MIDDLETON — A Middleton couple who admitted to federal tax charges that sent the husband to prison and the wife to a halfway house have blamed their accountant for their predicament.
Joseph “Junior” Pingaro Jr. and Christine Scola claim in a lawsuit that their accountant, Paul Constantino, was the one who gave them the idea to keep all of their cash withdrawals from their scrap metal business under $10,000 — a practice, it turns out, that also can be viewed as the federal crime of “structuring.”
Federal law requires that transactions involving more than $10,000 be reported by banks and other businesses, a law aimed at preventing money laundering and other crimes.
But the couple claim in a lawsuit pending in Middlesex Superior Court that Constantino told them it was a good business practice to keep their withdrawals under $10,000, to avoid triggering an audit of their mostly cash scrap-metal business.
They claim they had no idea that what they were doing was illegal.
The pair owned J&J Metals in Roxbury and dealt mainly in cash.
Prosecutors charged them with falsely claiming that money they withdrew from business accounts was for business expenses, when the couple was living off the cash withdrawals and not reporting the income, some $1.4 million, according to court papers.
Structuring is considered a “general intent” crime, meaning that prosecutors didn’t need to prove that the pair knew what they were doing was illegal, only that they did it. So, the two, who were represented by top Boston defense attorneys Charles Rankin and Howard Cooper, struck a plea agreement with federal prosecutors.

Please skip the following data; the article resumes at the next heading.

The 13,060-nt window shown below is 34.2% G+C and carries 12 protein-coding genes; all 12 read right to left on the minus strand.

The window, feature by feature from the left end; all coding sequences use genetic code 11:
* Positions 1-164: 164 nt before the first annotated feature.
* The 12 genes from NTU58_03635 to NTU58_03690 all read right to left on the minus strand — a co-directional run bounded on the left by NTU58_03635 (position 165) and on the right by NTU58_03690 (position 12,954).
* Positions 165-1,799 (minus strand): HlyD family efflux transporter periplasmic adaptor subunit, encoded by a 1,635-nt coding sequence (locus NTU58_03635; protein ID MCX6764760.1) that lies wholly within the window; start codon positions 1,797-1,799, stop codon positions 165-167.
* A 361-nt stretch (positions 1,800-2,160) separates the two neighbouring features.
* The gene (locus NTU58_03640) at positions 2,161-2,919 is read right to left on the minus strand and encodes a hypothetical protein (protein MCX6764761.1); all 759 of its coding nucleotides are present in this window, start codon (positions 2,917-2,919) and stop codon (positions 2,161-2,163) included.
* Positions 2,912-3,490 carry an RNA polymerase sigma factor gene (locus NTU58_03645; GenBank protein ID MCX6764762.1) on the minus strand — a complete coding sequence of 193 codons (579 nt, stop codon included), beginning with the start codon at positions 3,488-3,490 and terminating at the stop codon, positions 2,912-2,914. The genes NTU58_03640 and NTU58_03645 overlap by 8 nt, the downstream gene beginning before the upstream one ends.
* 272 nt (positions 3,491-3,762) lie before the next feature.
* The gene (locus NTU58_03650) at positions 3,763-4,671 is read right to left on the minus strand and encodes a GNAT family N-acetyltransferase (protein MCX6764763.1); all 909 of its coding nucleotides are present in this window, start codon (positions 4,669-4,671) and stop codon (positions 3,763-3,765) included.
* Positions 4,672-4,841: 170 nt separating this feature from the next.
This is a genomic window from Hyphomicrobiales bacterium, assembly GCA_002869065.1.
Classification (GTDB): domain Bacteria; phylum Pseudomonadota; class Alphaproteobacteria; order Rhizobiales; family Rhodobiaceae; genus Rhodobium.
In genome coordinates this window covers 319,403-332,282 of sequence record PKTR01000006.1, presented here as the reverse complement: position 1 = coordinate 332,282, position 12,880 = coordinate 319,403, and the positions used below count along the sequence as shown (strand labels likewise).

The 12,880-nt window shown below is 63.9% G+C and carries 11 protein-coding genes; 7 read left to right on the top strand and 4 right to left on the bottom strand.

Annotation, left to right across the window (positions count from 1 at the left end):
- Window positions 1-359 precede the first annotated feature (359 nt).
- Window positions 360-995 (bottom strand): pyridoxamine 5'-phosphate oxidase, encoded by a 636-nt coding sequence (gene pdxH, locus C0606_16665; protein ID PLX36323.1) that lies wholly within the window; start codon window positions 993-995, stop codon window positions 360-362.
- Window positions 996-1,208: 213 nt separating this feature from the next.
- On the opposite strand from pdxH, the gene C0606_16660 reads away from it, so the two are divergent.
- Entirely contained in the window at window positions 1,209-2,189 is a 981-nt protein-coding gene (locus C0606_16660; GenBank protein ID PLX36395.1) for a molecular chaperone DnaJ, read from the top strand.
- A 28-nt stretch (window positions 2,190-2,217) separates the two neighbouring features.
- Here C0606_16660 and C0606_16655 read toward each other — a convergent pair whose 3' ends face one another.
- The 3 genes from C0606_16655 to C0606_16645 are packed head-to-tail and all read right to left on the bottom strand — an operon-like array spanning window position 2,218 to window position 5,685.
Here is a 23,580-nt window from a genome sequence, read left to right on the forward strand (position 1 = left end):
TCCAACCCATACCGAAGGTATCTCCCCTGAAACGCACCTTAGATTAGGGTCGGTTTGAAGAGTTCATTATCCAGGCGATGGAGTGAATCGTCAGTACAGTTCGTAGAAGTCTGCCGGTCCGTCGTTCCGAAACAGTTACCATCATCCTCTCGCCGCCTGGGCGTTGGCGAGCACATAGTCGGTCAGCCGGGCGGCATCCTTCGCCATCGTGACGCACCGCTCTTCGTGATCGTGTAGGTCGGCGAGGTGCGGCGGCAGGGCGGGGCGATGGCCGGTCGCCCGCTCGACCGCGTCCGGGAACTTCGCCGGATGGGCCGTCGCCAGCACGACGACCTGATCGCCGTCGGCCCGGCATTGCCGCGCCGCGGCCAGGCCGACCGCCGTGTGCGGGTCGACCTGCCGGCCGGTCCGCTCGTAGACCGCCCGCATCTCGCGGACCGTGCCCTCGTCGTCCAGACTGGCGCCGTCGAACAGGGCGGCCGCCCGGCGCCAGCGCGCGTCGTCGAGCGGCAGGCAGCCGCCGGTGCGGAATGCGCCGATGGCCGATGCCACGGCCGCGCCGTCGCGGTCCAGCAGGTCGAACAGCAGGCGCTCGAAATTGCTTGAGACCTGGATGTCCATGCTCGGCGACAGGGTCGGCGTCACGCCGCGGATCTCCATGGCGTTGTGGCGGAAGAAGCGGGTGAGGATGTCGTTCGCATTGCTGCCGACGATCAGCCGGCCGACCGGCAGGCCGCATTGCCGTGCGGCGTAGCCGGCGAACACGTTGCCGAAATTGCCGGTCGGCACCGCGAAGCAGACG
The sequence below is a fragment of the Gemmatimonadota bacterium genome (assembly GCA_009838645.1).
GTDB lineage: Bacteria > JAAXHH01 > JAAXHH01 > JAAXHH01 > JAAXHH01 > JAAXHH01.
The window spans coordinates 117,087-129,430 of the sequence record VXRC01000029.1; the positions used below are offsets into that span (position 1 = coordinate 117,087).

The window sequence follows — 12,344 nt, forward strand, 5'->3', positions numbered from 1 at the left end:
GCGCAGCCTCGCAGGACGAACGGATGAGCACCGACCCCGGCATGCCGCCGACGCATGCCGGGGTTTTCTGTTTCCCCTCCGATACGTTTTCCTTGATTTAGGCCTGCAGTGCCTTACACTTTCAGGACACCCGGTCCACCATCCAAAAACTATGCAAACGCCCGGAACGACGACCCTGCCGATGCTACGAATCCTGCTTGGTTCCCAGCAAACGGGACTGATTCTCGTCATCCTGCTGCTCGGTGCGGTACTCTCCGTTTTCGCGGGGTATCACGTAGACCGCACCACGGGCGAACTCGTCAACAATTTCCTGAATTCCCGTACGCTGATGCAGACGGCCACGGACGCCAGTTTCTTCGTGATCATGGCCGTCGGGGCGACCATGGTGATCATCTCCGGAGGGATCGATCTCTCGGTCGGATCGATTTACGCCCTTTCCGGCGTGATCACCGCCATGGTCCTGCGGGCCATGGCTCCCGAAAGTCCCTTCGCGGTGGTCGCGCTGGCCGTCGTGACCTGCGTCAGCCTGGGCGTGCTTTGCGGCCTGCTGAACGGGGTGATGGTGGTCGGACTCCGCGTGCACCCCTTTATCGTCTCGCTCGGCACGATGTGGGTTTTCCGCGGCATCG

Pingaro was sentenced last year to four years in federal prison, and Scola received six months in a halfway house and two years of probation. Both pleaded guilty to charges that they engaged in the crime of “structuring” by making the repeated withdrawals of just under $10,000.
Within months of their sentencing, they filed suit against Constantino and his firm, alleging malpractice.
The accountants tried earlier this year to have the case thrown out, in part based on a legal doctrine known as “in pari delicto,” meaning “in equal fault.” The idea is that a person who has committed wrongdoing should not be allowed to receive compensation for any damages that result from that wrongdoing.
The accountants and their attorneys contend that Pingaro and Scola were at least as culpable, if not more so, than Constantino, and that the lawsuit should be dismissed.
The couple’s lawyer responded by saying Pingaro and Scola had no idea that what they were doing was illegal, describing the pair as relatively unsophisticated in finance, with limited education, and argued that they should have been able to rely on the advice of a trained professional.
Middlesex Superior Court Judge Peter Krupp, in a decision earlier this spring, rejected the accountants’ motion to dismiss the case but also suggested that the accountants could make the same argument if the case goes to trial.
There’s a new wrinkle for the couple in the case. Earlier this month, federal prosecutors filed papers demanding that the couple be barred from using secret grand jury testimony and other evidence gathered by investigators to bolster their civil lawsuit.
The couple had hoped to use portions of the grand jury transcript to prove their claim.
Courts reporter Julie Manganis can be reached at 978-338-2521, via email at firstname.lastname@example.org or on Twitter @SNJulieManganis.